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Barlow speaks on water protection to 300 people at a public forum in Courtenay

Photo by Vancouver-based Council of Canadians water campaigner Emma Lui.

Council of Canadians chairperson Maude Barlow spoke to a full-house of 300 people in Courtenay, British Columbia last night.

Barlow drew from her latest book Boiling Point: Government Neglect, Corporate Abuse, and Canada’s Water Crisis to talk about key water protection issues in the lead-up to the May 9 provincial election.

Those issues include: the Site C dam (that is being built on the Peace River in Treaty 8 territory without the free, prior and informed consent of Indigenous peoples), the Trans Mountain tar sands pipeline (that would cross 1,063 waterways in the province and poses a risk spill to the Pacific Ocean), Premier Christy Clark’s agenda of fracking and liquefied natural gas projects (it takes about 77 million litres of water to frack just one well in the Horn River basin), and Nestle bottled water takings (Nestle extracts about 265 million litres of water each year from the Kawkawa aquifer in Hope in Sto:lo territory).

Barlow highlighted:

  • “We must make water an election issue. It’s a cross-cutting issue. Water must be central to all policy.”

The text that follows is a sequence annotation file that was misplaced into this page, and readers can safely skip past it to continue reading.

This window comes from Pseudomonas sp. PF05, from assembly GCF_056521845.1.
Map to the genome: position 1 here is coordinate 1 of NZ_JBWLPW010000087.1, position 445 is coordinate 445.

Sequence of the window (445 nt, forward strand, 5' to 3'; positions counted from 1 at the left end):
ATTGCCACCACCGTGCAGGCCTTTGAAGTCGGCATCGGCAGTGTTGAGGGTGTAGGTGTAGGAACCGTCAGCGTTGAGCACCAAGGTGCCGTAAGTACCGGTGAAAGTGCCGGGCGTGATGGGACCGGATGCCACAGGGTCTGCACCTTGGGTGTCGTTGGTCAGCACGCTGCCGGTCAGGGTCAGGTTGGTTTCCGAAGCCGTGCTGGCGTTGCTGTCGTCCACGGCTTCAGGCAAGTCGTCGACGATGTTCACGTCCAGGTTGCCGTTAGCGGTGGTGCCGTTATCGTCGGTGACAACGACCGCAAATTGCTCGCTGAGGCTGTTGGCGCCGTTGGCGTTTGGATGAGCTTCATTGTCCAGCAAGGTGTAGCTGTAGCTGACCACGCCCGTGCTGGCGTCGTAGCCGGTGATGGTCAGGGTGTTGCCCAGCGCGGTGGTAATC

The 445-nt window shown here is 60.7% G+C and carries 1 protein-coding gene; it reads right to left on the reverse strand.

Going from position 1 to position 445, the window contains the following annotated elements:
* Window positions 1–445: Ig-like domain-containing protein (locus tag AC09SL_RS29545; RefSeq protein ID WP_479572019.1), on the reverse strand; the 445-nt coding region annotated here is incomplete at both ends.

• “Site C would displace many First Nations, flood burial grounds and cultural and historical sites, prime farmland.”

  • “83 per cent of Canada’s bottled water exports come from British Columbia. Please join the Nestle and bottled water boycott.”

  • “Future generations have the same rights as we do – to breath clean air and drink clean water. Much rests on what we do now.”

Barlow was introduced by Council of Canadians Comox Valley chapter activist and national Board of Directors member Alice de Wolff.

The other speakers last night were David Stapley from the Comox Valley Conservation Strategy (a regional conservation planning framework) and Coree Tull from the Freshwater Alliance (which works to strengthen individual and collective actions to protect waterways).

The evening also featured the K’umugwe Dancers (who share the songs and dances of the K’omoks and Kwakwaka’wakw peoples) and Tina Filippino from Letz Sing (a community choir in Comox Valley).

The event was co-sponsored by the Comox Valley Global Awareness Network, the Comox Valley Conservation Partnership, and the Freshwater Alliance.

The tour now continues to Nanaimo (tonight), Victoria (April 8), Williams Lake (April 10), and Kamloops (April 11).